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Homechevron_rightMiddle Eastchevron_rightSaudi Arabiachevron_rightAncient inscriptions...

Ancient inscriptions found in Saudi Arabia

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Ancient inscriptions found in Saudi Arabia
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Over 13 types of inscriptions discovered in Saudi Arabia by the Archaeological Research Department have proved to be a baton to the history of ancient civilizations, rooted back to centuries.

The lead researcher, Dr. Sulaiman Al Thiaeb, stated that the method of carving rocks to communicate the agreements or any indorsed activities amongst tribes has been in existence since ancient times, which later became a compositional expression throughout various civilizations.

Texts were lines or drawings initially before developing into signs, symbols and syllables. Dr. Salma Hawsawi, professor of ancient history at King Saud University, remarked that most of these scripts were mirroring the emotional circumstances of the individual and social life such as conflict, love, longing, sadness and happiness during those times.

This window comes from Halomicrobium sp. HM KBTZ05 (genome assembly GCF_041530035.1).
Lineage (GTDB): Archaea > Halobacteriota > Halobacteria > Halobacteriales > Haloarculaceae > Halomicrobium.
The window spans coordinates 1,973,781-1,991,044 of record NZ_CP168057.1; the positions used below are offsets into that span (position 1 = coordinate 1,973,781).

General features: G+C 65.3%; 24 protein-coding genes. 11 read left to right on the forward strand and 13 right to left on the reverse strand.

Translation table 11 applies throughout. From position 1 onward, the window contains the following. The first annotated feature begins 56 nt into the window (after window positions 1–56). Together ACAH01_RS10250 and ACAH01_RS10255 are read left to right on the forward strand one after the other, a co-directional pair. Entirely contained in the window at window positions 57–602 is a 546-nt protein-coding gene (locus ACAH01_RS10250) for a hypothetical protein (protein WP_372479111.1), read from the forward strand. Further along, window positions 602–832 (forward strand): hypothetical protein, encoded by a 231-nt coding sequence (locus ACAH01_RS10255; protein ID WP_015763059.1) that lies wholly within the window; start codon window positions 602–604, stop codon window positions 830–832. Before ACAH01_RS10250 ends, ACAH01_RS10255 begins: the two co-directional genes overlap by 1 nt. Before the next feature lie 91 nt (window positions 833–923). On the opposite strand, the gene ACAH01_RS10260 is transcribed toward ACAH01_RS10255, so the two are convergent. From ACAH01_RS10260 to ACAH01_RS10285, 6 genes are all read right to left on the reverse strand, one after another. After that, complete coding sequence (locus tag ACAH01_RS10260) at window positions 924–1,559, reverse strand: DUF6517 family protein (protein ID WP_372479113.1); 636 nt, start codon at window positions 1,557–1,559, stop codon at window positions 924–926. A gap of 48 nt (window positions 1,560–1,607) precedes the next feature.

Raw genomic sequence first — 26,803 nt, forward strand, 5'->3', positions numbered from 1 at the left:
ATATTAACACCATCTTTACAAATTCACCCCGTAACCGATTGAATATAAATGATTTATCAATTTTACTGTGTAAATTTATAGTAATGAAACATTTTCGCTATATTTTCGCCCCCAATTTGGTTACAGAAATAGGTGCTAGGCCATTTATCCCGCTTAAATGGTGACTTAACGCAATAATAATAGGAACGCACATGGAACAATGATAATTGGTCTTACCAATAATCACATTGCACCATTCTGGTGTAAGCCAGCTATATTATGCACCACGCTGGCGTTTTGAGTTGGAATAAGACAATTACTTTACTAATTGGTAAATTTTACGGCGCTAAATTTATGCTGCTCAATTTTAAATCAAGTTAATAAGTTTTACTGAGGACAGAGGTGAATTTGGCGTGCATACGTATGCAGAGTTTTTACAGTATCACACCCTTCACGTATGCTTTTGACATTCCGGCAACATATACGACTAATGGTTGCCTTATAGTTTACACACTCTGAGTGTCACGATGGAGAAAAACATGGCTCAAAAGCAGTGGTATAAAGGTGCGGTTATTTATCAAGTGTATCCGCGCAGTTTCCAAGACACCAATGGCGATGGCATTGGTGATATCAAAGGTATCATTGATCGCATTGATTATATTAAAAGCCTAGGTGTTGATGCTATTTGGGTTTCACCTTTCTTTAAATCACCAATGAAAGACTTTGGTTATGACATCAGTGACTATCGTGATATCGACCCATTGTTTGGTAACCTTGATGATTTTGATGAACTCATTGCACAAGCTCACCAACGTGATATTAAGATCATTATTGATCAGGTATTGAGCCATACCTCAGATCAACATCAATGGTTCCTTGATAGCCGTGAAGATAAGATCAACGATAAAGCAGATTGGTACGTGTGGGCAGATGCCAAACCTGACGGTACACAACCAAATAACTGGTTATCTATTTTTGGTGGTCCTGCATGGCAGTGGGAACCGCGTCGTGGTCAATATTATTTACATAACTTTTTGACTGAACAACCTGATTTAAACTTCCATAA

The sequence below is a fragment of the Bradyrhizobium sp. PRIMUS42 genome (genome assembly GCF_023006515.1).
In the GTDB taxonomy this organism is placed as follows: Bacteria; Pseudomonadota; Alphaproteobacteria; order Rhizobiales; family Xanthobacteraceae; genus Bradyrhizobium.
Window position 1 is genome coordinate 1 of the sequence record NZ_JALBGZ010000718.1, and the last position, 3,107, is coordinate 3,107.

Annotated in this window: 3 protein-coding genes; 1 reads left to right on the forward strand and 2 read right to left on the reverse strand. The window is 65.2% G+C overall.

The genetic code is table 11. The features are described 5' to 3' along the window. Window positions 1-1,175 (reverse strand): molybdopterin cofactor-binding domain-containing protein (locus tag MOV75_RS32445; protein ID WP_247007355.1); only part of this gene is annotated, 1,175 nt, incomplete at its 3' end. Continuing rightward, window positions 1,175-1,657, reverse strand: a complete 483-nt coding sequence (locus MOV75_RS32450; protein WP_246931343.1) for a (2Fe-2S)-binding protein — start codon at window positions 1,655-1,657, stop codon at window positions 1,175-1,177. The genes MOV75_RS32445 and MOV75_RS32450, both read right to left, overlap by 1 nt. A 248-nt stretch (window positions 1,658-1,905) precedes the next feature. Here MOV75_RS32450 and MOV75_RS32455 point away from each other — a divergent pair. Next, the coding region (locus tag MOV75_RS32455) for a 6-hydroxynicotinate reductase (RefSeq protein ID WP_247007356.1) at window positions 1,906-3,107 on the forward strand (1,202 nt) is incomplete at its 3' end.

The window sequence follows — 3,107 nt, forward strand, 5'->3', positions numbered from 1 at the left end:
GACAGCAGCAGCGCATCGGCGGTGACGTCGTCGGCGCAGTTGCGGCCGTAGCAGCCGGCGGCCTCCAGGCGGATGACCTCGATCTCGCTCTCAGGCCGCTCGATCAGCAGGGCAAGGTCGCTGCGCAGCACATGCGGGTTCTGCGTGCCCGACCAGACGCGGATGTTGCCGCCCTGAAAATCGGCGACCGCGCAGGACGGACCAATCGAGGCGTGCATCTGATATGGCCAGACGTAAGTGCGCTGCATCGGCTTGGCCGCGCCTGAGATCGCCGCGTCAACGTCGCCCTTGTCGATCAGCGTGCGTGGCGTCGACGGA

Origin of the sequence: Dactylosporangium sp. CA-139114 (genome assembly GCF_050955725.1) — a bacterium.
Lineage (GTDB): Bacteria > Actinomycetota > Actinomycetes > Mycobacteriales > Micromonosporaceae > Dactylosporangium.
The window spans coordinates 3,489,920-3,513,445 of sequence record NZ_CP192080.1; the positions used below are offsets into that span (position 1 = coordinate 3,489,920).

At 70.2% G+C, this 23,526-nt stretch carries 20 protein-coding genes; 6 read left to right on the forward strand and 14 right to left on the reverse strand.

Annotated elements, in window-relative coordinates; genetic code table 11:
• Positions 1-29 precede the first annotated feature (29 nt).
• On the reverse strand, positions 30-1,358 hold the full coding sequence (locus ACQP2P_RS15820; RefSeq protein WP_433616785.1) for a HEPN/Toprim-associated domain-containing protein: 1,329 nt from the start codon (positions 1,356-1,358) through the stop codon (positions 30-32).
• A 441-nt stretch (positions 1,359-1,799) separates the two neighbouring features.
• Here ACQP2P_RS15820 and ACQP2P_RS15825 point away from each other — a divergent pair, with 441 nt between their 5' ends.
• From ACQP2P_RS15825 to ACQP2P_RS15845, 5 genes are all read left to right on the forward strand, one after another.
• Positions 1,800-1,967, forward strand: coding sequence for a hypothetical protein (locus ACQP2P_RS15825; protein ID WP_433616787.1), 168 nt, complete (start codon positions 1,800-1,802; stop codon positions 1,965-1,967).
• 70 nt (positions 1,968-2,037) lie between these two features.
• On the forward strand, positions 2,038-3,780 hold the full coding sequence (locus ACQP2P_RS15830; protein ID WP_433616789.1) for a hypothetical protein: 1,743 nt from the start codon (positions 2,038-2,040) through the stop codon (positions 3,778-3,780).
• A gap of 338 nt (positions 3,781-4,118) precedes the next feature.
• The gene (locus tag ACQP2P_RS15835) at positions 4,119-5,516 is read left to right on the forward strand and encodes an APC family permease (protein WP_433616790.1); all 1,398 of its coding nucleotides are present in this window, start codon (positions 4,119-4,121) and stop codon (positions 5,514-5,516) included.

The inscriptions are in various scripts, verses and anonymous codes in Hebrew, Latin, Greek, ancient Egyptian script, Babylonian script, ancient Arabic. The oldest and most attractive of these are the writing sculptors of the Samud civilization, which was carved on the huge rocks of 1200 B.C. Most of their inscriptions were found in the deserts of Al-Ula, Najran, Tayma and Al-Jouf alongside the main commercial trade routes which existed back then.

Another valuable contribution was the Aramaic civilization that lived in 1000 B.C and most of their inscriptions were unveiled in the desert areas of Al-Ula. The civilization was later taken over by the Nabatean civilizations, as inferred by the historical relics or carvings of the Nabati, Dadanite, Lihyanite and Sabaean civilizations found in the regions.

Several historians and archaeologists from foreign countries such as Germany, France, Britain, the United States, Canada and Japan are conducting their research apart from indigenous research, according to Dr. Sulaiman.

Researches are underway in the UNESCO-recognized regions of Hail and Mada'in Salih (Hegra). Saudi Arabia, which constitutes 70 percent of the Arabian Peninsula, is considered cradle of the ancient civilization and treasure of stone age scripts by the International historiographers.

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